New Image Replacement Technique
There has been some buzz in the CSS communities about a new workaround technique for image replacement. This technique has been dubbed The Kellum Method and provides some benefits that include:
- Really long strings of text will never flow into the container because they always flow away from the container.
- Performance is dramatically improved because a 9999px box is not drawn. Noticeably so in animations on the iPad 1.
In Phark Method, a large (9999px + size of your image) box is drawn by the browser. Instead in the Kellum Method the text is indented only to the size required (width of the text + size of your image). In theory, this cuts down on processing as the browser is working with a smaller zone. This method seems to have a full array of browser support.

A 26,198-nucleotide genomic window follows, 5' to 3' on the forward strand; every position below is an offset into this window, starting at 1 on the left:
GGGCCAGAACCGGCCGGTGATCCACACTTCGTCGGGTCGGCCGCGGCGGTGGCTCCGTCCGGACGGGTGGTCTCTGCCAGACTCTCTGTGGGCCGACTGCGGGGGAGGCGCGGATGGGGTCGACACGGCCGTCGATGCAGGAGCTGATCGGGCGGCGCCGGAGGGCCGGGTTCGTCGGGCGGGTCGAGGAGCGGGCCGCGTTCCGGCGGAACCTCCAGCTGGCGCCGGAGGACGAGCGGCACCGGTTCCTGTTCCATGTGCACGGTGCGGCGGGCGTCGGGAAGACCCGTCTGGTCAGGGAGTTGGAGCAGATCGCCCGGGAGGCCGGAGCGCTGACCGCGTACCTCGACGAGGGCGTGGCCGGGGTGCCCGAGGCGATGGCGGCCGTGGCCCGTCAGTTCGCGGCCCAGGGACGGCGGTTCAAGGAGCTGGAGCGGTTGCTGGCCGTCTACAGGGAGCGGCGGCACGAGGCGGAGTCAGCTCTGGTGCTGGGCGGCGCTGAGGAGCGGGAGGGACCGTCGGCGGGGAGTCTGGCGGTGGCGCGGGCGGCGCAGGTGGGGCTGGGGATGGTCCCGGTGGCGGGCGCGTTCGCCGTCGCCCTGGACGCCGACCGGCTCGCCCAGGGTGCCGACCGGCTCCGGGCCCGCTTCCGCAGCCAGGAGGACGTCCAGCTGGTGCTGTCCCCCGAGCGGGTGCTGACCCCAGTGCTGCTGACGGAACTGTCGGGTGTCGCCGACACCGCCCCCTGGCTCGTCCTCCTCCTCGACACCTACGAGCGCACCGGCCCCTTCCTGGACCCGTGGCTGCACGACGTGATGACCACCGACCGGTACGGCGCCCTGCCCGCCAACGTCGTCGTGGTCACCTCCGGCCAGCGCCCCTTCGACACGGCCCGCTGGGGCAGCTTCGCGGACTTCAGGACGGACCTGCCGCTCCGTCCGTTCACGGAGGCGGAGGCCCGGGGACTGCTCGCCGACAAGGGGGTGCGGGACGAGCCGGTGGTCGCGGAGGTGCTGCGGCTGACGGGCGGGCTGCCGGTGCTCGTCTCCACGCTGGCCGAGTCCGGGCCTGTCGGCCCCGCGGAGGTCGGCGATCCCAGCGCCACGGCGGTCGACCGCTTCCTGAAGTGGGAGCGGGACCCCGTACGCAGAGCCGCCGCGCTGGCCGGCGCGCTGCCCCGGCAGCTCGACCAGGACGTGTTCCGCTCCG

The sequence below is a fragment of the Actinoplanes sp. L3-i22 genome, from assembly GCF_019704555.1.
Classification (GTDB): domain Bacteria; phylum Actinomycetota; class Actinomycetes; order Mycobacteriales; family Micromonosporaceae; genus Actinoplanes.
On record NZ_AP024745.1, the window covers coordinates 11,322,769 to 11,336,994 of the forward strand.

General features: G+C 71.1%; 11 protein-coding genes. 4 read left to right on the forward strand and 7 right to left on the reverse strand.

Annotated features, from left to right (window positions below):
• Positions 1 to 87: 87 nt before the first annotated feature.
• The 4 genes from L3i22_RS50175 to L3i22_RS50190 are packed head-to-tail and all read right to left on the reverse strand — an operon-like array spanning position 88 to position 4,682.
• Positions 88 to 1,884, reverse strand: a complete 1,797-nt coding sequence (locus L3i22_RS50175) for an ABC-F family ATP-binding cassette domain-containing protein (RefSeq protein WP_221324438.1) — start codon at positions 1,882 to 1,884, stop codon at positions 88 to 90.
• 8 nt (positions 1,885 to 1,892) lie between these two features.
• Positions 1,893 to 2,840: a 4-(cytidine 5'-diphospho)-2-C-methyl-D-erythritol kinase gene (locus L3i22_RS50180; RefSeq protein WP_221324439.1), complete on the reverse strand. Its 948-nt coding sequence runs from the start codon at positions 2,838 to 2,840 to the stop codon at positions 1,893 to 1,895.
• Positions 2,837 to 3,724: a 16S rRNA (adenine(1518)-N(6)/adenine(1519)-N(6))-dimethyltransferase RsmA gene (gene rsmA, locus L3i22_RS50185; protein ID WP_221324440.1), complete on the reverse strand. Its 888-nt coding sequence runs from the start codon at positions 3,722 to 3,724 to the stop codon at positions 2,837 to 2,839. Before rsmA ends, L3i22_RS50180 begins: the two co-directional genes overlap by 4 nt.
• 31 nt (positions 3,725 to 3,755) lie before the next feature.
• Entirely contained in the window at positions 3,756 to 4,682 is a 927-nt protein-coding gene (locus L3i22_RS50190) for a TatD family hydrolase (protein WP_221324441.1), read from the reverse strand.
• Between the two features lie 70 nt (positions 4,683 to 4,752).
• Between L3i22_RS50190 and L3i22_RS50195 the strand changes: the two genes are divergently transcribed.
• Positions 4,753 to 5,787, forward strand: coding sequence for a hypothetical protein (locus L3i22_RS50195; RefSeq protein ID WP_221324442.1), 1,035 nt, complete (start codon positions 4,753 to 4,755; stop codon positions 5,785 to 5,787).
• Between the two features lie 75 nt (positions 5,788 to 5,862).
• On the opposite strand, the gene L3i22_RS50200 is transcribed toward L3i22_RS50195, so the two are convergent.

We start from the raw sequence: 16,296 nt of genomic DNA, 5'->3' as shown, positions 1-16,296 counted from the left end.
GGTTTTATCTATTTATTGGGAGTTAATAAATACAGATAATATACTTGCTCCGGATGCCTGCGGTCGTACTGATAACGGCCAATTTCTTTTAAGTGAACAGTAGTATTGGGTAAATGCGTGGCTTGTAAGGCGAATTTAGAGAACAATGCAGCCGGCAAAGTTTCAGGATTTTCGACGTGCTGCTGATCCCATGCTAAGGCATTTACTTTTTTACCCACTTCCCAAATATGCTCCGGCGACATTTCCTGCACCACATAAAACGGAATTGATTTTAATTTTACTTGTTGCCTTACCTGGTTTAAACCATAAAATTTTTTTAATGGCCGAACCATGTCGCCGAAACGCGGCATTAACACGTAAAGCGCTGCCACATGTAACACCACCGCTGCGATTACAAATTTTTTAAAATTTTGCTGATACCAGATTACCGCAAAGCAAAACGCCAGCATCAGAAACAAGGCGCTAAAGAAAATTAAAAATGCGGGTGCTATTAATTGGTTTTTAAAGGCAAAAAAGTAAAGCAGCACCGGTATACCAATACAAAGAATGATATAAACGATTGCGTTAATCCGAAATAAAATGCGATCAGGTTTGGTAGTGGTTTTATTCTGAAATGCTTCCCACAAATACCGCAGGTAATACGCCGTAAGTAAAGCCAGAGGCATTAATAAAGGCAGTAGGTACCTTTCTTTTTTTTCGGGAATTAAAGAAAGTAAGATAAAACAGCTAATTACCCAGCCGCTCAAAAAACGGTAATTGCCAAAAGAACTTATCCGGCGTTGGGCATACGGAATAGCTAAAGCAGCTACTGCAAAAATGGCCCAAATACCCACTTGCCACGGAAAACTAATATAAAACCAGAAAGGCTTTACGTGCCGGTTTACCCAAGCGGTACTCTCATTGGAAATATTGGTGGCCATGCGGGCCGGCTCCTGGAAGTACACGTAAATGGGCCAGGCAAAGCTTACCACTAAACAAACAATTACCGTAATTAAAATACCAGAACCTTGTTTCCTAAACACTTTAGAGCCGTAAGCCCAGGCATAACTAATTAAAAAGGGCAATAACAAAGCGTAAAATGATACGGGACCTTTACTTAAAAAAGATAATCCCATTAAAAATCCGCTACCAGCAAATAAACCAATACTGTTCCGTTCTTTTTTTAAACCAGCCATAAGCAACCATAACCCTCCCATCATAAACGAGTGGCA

I see some value in replacing the old Phark’s method for image replacement (-9999px indent hack). However, I’m not sure I buy in to the “dramatically improved” performance that it provides, but any improvement is better than nothing.
At the end of the day, I am all about good workarounds and will likely incorporate this one into my work. What I am really waiting for is to take advantage of the CSS3 solutions and hoping for more free, web licensed fonts to be available in the near future.
For more, visit REPLACING THE -9999PX HACK (NEW IMAGE REPLACEMENT) at Zeldman.com.